Eboo Patel on Plurality 2.0

This piece is part of an on-going blog series called Plurality 2.0 (watch video here). Full schedule of guest authors throughout April and May is available here.

Eboo Patel is founder and Executive Director of the Interfaith Youth Core, a Chicago-based international non-profit building a movement of young people committed to religious pluralism. Recently appointed to President Obama’s White House Council on Faith-Based and Neighborhood Partnerships, he writes The Faith Divide, a Washington Post blog, and is author of Acts of Faith.

Diversity and its Discontent

Eboo PatelThe first thing my wife and I comment on when we go to a restaurant or a park is the diversity. We generally want more. We’re part of a generation of Americans raised on the “celebrate diversity” mantra. Our elementary school books were illustrated with pictures of kids of different colors. We read Toni Morrison and Richard Wright in college.

So reading Robert Putnam’s study on the downsides of diversity is disconcerting. Putnam put the term “social capital” on the map in his book, Bowling Alone. Civic engagement, he believes, is crucial to America, and it is seriously in decline. He also released a publication stating that something essential to America is bad for civic engagement – diversity.

“Diversity, at least in the short run, seems to bring out the turtle in all of us,” he writes.

He explains further that people in more diverse communities tend to “distrust their neighbors, regardless of the color of their skin, to withdraw even from close friends, to expect the worst from their community and its leaders, to volunteer less, give less to charity and work on community projects less often, to register to vote less, to agitate for social reform more but have less faith that they can actually make a difference, and to huddle unhappily in front of the television.”

I frequently cite Diana Eck’s work, and I think it is absolutely central to thinking about this topic. Eck makes a crucial distinction between diversity and pluralism. Diversity is simply the fact of people from different backgrounds living in close quarters. Pluralism is the “energetic engagement” of those differences with the purpose of creating not only positive bonds but also active social capital. Diana’s work with the Pluralism Project exhibits where this is happening in America with respect to religious diversity, and where it’s not. It was Diana’s work that I relied on most heavily when founding the Interfaith Youth Core.

In other words, it’s not about whether diversity is good or bad. Diversity is a fact, and in America it’s not going away. The question is how to best engage the fact of diversity in a way that builds social capital and increases civic engagement. And when the pluralists don’t engage diversity by building positive social bonds, then we leave a vacuum that is often filled by extremists or bigots.

The truth is there is no turning back from American diversity. The only question is what we do with it. We need to invest – funding, time, energy, intellect – in institutions that actually work to engage diversity and turn it into pluralism.

Excerpted from The Faith Divide, March 30, 2008. For complete posting click here.

Comments

  1. says

    Thanks for the piece. As a member of the ‘Diversity Generation’ I appreciate the nod you give to those of us who have intuitively grasped the benefits and liabilities of cultural diversity by having been born into it. I also like the separation of the issue of diversity from the issue of pluralism. I think the way you read (or misread) diversity will also determine how you read (or misread) the pluralist enterprise. As for the purposes of pluralism, I’m intrigued by Diana Eck’s term “energetic engagement.” How does she define it? How do you define it?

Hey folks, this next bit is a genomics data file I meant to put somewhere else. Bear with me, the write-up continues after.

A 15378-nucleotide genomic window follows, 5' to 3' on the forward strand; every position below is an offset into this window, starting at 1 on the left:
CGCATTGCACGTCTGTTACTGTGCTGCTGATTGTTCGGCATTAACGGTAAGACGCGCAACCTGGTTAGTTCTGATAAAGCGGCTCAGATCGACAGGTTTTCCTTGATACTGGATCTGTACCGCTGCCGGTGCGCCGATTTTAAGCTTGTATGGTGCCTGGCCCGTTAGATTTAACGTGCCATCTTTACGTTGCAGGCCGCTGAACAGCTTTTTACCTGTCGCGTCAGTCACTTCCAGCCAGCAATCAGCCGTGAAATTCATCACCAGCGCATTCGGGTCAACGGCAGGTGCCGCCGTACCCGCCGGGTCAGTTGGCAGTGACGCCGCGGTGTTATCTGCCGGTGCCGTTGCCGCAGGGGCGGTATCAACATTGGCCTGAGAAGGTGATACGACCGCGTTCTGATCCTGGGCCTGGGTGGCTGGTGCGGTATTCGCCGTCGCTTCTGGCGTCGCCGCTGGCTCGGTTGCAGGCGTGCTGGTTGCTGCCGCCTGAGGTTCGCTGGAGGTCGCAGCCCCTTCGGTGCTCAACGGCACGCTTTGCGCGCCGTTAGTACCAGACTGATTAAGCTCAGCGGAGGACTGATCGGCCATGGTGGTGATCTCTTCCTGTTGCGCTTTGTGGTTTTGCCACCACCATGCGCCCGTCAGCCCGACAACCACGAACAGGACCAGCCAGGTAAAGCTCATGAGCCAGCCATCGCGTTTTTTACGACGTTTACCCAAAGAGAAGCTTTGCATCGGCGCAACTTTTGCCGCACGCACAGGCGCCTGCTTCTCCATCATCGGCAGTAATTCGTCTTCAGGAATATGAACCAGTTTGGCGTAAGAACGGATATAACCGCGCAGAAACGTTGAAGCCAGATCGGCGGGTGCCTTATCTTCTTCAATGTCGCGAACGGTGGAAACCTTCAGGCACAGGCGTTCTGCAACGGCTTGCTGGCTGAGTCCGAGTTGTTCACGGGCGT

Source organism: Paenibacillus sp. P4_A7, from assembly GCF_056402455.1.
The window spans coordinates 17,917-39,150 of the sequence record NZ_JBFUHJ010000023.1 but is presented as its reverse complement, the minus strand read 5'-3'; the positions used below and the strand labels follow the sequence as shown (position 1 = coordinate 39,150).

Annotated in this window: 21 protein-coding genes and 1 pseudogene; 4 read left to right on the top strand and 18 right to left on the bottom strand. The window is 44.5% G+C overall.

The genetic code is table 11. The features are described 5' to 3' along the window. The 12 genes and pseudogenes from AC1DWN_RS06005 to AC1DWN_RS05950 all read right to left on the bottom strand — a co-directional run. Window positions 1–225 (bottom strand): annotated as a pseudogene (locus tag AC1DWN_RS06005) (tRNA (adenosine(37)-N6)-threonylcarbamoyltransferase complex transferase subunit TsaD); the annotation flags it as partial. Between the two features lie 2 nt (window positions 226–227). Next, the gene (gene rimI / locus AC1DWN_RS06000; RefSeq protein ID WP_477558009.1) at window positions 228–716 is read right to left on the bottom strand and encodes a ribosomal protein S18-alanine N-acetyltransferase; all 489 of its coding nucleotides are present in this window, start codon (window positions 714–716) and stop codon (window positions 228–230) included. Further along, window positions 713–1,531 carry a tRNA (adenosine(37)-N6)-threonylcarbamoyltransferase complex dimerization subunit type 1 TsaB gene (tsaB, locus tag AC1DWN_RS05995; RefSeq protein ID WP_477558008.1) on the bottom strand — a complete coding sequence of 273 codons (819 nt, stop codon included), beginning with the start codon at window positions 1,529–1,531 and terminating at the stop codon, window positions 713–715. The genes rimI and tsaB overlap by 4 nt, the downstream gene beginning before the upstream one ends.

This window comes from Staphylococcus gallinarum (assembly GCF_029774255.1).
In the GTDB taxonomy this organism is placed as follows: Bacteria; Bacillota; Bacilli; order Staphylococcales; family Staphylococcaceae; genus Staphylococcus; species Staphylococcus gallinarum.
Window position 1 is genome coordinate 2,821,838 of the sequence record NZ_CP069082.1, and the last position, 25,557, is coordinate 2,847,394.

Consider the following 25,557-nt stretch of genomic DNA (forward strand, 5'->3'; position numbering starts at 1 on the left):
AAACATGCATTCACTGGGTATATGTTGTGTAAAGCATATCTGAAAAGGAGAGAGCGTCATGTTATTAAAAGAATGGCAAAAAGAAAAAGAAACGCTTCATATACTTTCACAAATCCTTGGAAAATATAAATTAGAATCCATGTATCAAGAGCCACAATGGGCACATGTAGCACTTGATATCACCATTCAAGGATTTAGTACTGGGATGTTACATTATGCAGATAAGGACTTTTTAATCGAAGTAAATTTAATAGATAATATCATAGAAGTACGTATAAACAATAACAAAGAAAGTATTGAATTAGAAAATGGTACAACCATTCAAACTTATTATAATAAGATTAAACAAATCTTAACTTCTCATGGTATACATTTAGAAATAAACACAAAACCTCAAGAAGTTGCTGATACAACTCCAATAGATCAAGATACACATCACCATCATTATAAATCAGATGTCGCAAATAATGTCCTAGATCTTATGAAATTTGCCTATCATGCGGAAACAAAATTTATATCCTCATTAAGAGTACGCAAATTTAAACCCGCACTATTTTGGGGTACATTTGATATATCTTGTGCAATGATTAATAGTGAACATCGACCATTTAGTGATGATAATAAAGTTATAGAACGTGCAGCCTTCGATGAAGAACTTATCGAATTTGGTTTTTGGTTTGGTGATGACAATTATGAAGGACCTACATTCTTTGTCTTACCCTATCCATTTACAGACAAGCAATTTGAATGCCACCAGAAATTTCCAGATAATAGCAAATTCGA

From my vantage point, in defining pluralism we get too easily tripped up on making sure everyone has the same end goals and motivation. This is an impossible task because, if we do embrace diversity at all, we tend to do so for a multitude of reasons. Some of us want to see society transformed, others just want to help an individual in need. There are those that want to change peoples beliefs, or at least the way they treat one another. If energetic engagement is about getting all those people to agree, whew! That’s alot of energy expelled.

    On the other hand, if it’s more about means than ends, it seems no less challenging, but perhaps more humble. By focusing on means, it would free us to creatively set new goals that alone we could not previously imagine. It would free us to do that risky work of transforming one another. Instead of the vision being set for us by whoever holds the most power, it allows us to set the vision of pluralism together on equal footing. Instead of trying to change the goal of the game, lets just change the way we play. Maybe we can start with basics: Debate vigorously without doing one another violence. Or how about not coercing anyone by witholding material help from them. That may not seem like a big deal, but in some places around the world, yes even in the US, its a good start.

  2. says

    The First Christians lived in the most diverse and pluralistic society on earth in the Roman empire, yet they insisted on being exclusive and died for being Christians. Being a diversified generation is not new and was rejected centuries ago, which is why Paul writes in Christ there is no male or female, Jew or Greek, master or slave.

    You’re reverting back to empirical diversity and global grandeurism which the Romans built their Pax Romana upon. I pity your generation for you’re being led away from Christ to an altar of alternativism which ends up in oblivion.

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